NOTE:
You've come to an old part of SW Online. We're still moving this and other older stories into our new format. In the meanwhile, click here to go to the current home page.








News and reports

March 2, 2007 | Page 4

ARTICLES BELOW:
No to war and occupation
Standing up for immigrant rights
Justice for Sean Bell

No to war and occupation

IN CITIES around the country, war resisters and other antiwar activists are continuing to keep up the pressure to bring an end to the war in Iraq.

--In Middletown, Ct., approximately 100 people turned out to hear Navy Seaman Jonathan Hutto speak at a February 18 event sponsored by Connecticut United for Peace, in alliance with a dozen other organizations.

Along with Sgt. Liam Madden of the U.S. Marine Corps, Hutto organized the Appeal for Redress--now signed by more than 1300 active duty, reserve, and guard personnel--which allows service members to voice their opposition to the war, using the little-known Military Whistle-blower Protection Act.

Hutto stressed the importance of learning lessons from the movements that brought an end to the Vietnam war: mass mobilization at home, coupled with GI resistance to the war. Hutto also emphasized that an antiwar sentiment is in the majority and recounted the "amazing experience to feel our strength in numbers when over a quarter of a million people marched in D.C. [on January 27]."

"Iraq should be given back to the Iraqi people, no questions asked," Hutto told the crowd.

Hutto also implored the public to be open and patient with returning Iraq vets, and to reach out to them whenever possible. "Vets are coming around to antiwar conclusions but it takes time" and a supportive movement at home to help build GI resistance, he said.

--In Santa Cruz, Calif., three representatives of Iraq Veterans Against the War (IVAW) spoke February 24 to an audience of approximately 30 students and community members at the University of California-Santa Cruz.

The meeting began with members of Students Against War leading a discussion about ways to strengthen the antiwar movement. During the discussion, one of the veterans, John, spoke about how he realized during his tour in Iraq that the reasons the government feeds us about why we are there are lies.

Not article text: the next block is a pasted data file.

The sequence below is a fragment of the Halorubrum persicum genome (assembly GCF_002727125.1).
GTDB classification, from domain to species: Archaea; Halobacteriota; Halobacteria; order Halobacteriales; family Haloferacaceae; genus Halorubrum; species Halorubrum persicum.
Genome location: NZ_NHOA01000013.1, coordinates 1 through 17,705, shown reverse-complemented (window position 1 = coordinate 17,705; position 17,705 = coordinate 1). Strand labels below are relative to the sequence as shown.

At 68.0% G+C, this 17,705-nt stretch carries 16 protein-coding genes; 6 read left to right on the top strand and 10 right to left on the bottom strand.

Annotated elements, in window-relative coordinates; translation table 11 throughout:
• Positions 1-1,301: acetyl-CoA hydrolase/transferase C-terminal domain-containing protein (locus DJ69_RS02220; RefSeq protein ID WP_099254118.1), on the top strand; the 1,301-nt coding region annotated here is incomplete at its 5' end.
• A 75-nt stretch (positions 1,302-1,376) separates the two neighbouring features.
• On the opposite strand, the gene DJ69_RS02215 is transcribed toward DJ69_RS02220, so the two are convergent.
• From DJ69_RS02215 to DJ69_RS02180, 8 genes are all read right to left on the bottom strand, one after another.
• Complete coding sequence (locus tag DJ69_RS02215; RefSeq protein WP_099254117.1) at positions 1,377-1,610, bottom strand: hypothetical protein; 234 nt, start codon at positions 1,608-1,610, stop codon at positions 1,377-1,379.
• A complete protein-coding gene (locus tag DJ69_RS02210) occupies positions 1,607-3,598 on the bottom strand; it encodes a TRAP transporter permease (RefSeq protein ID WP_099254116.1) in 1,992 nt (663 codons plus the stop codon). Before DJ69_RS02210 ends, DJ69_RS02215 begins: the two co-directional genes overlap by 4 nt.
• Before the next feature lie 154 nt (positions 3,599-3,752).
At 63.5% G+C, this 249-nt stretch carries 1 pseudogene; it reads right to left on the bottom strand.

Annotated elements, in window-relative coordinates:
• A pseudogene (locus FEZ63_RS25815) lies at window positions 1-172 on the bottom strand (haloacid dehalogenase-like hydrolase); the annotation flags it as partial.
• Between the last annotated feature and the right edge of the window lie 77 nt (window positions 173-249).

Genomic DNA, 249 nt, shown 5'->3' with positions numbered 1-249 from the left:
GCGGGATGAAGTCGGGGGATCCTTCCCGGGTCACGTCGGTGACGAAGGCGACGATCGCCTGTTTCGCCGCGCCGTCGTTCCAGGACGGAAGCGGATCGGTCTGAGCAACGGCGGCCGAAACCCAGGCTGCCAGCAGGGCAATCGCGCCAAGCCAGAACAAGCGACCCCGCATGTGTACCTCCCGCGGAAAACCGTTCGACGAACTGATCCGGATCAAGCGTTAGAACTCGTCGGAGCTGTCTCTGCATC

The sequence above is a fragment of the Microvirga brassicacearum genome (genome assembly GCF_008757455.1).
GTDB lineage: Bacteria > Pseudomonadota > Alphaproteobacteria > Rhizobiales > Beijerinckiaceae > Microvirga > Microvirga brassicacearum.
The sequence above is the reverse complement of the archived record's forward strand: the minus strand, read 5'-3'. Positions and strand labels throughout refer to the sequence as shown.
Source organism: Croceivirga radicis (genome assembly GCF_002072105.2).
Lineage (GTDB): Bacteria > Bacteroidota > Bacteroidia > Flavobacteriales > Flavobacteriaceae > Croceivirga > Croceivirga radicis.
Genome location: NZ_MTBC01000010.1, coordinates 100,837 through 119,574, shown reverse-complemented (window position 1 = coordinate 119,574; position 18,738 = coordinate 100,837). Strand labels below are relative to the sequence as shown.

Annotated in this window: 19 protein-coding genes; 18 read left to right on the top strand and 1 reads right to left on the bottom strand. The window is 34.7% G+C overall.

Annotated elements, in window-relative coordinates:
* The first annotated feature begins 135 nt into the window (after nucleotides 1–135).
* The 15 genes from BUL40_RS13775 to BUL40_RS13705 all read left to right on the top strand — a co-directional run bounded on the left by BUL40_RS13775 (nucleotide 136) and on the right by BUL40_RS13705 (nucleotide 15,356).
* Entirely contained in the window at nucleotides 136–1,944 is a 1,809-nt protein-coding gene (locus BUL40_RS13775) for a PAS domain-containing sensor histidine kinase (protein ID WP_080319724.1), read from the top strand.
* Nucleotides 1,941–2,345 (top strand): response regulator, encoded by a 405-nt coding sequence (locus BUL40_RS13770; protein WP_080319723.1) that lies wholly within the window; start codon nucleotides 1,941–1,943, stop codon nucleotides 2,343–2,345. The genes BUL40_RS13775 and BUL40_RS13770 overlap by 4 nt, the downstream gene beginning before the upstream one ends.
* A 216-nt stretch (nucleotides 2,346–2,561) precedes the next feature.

Another veteran, Joe, discussed IVAW's reasons for opposing the war including: war profiteering, soldiers' right to refuse to participate in an illegal war, and the military's use of racism and discrimination.

--In Amherst, Mass., approximately 20 activists gathered in the cold and snow on February 24 to picket the home of U.S. Rep. John Olver, a Democrat with a reputation for opposing the war in Iraq, demanding immediate defunding of the war and an immediate withdrawal of U.S. troops. "Defunding the war," said Priscilla Lynch of Code Pink, "is the most expedient way to stop it. To fund the war is to support it."

Congressman Olver did not meet with the activists, members of a variety of local organizations, including Code Pink, the Antiwar Coalition at the University of Massachusetts, the International Socialist Organization, the Socialist Party and the United Electrical Workers.

Mark Clinton, Adriana Corona, Todd Dewey, Gary Lapon, Jessi Shakarian and Sarah Wellberg contributed to this report.

Back to the top

Standing up for immigrant rights
By Shaun Harkin

CHICAGO--In response to escalating attacks on immigrants around the country, activists in Chicago are planning a rally at Federal Plaza March 10. The protest will demand an immediate moratorium on Immigration Customs and Enforcement (ICE) raids, deportations and the use of Social Security no-match letters targeting undocumented workers.